Equilibrium & Sustainability

Equilibrium/Sustainability — Global heating threshold at risk, climate leader warns

Alok Sharma, president of the COP26 climate summit, speaks at the COP27 U.N. Climate Summit, Sunday, Nov. 6, 2022, in Sharm el-Sheikh, Egypt. (AP Photo/Peter Dejong)

Equilibrium is a newsletter from The Hill that tracks the growing global battle over the future of sustainability. Sign up in the box below or online here to receive a copy each week.


The possibility of keeping global heating under a key 1.5-degree-Celsius threshold may be under threat, a global climate leader warned on Monday.

“We’ll either leave Egypt having kept 1.5 [degrees] alive or this will be the COP where we lose 1.5,” British climate adviser Alok Sharma said at the United Nations climate change conference (COP27).

Sharma, who presided over COP26 in Glasgow last year, told world leaders in Egypt on Monday that limiting temperature rises to 1.5 degrees Celsius (2.7 degrees Fahrenheit) had to be a “red line.”

The 1.5-degree-Celsius warming limit is a bar that countries said they hoped to stay below at the 2015 U.N. climate summit in Paris. At the time, they pledged to adhere to a 2-degree-Celsius, or 3.6-degree Fahrenheit, warming limit.

A recent study from the U.S. Department of Energy concluded that insufficient government action has put that 1.5-degree threshold out of reach.

“I have always said what we agreed in Glasgow and Paris has to be the baseline of our ambition,” Sharma said on Monday.

“We’ve got to stick to that commitment,” he continued. “We cannot allow any backsliding.” 

Stressing that “every fraction of a degree absolutely makes a difference,” Sharma called upon countries to define clearly how they plan to curb emissions.

“Even at 1.5 degrees we are still going to have devastating outcomes for many millions,” Sharma said. “And this cannot be the COP where we lose 1.5 degrees.” 

Welcome to Equilibrium, a newsletter that tracks the growing global battle over the future of sustainability. We’re Saul Elbein and Sharon Udasin.

Today we’ll begin with the restart in U.S.-China cooperation on climate issues, followed by a look at how Democrats’ Senate victory could help bolster sustainability initiatives. Plus: How growing grass could help decarbonize jet fuel.

US, China to resume climate collaboration 

The U.S. and China have agreed to resume their partnership on climate issues, following a Monday meeting between President Biden and Chinese President Xi Jinping, our colleague Rachel Frazin reported.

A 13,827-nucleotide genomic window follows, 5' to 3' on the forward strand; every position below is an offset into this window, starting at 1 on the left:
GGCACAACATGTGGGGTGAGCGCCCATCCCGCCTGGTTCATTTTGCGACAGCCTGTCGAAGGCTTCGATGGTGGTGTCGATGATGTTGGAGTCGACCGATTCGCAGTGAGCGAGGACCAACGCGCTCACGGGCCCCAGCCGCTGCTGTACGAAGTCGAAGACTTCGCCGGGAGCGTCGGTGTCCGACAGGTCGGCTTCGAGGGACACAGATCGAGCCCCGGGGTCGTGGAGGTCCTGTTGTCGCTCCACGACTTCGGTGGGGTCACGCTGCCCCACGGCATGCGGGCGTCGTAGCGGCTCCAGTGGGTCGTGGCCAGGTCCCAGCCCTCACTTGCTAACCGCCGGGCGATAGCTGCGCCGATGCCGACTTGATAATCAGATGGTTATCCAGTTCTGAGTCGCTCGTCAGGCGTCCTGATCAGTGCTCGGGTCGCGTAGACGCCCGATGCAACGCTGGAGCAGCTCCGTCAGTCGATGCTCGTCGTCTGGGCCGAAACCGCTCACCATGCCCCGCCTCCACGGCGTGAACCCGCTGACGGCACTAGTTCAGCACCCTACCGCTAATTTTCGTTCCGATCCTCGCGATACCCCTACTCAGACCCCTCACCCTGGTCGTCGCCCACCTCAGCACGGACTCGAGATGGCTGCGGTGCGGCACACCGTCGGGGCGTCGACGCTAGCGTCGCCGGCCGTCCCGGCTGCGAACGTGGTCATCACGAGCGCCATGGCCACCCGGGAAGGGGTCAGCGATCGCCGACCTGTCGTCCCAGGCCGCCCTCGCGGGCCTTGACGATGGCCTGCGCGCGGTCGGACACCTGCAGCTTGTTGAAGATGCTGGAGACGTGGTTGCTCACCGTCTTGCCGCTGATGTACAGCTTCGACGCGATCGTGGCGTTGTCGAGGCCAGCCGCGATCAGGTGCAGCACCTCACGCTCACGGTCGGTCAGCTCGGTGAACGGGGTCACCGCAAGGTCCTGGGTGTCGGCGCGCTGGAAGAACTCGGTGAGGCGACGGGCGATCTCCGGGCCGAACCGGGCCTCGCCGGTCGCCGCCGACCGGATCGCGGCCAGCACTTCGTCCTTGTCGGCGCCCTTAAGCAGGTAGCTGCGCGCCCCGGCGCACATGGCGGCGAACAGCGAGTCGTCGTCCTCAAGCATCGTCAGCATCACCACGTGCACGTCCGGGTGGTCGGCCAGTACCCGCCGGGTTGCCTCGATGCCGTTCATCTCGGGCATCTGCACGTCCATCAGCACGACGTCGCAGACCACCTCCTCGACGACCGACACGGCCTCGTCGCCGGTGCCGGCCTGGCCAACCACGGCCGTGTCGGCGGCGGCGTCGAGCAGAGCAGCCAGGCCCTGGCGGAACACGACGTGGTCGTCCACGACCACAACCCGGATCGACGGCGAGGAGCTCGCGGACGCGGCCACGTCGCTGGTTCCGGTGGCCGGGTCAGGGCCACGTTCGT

Constructive communication: Biden “underscored” that the countries must work together to address global challenges, including climate change, according to a White House readout of the meeting. 

  • Biden and Xi met during the Group of 20 summit of the world’s wealthiest economies in Bali, Indonesia. 
  • “The two leaders agreed to empower key senior officials to maintain communication and deepen constructive efforts on these and other issues,” the readout stated. 
  • Other issues on which the two countries plan to collaborate include health and food security, as well as debt relief. 

A fraught partnership: The Chinese Ministry of Foreign Affairs halted cooperation with the U.S. on military and climate matters in August, following Speaker Nancy Pelosi’s (D-Calif.) trip to Taiwan.

Top emitters at the table: The two countries had previously agreed to collaborate on environmental issues at last year’s United Nations climate change conference (COP26).

  • China and the U.S. are, respectively, the largest and second-largest global emitters of greenhouse gasses. 
  • This year’s conference, COP27, began in Egypt last week.  

Facing an existential threat: “A lot is at stake,” Li Shuo, a Beijing-based policy adviser for Greenpeace, told The New York Times.  

Li said the U.S. and China needed to show they could put aside their differences to face the existential threat that climate change poses to the planet, according to the Times. 

Casual conversation: U.S. climate envoy John Kerry and his counterpart Xie Zhenhua have engaged in no formal negotiations at the ongoing COP27, the Times reported.  

However, the two men have met casually at least seven times at the summit, an administration official told the newspaper.  

Welcome news at COP27: News that the U.S. and China would resume cooperation arrived just as COP27 delegates “were looking for a sign” that wealthy nations would invest further in fighting the climate crisis, according to Reuters.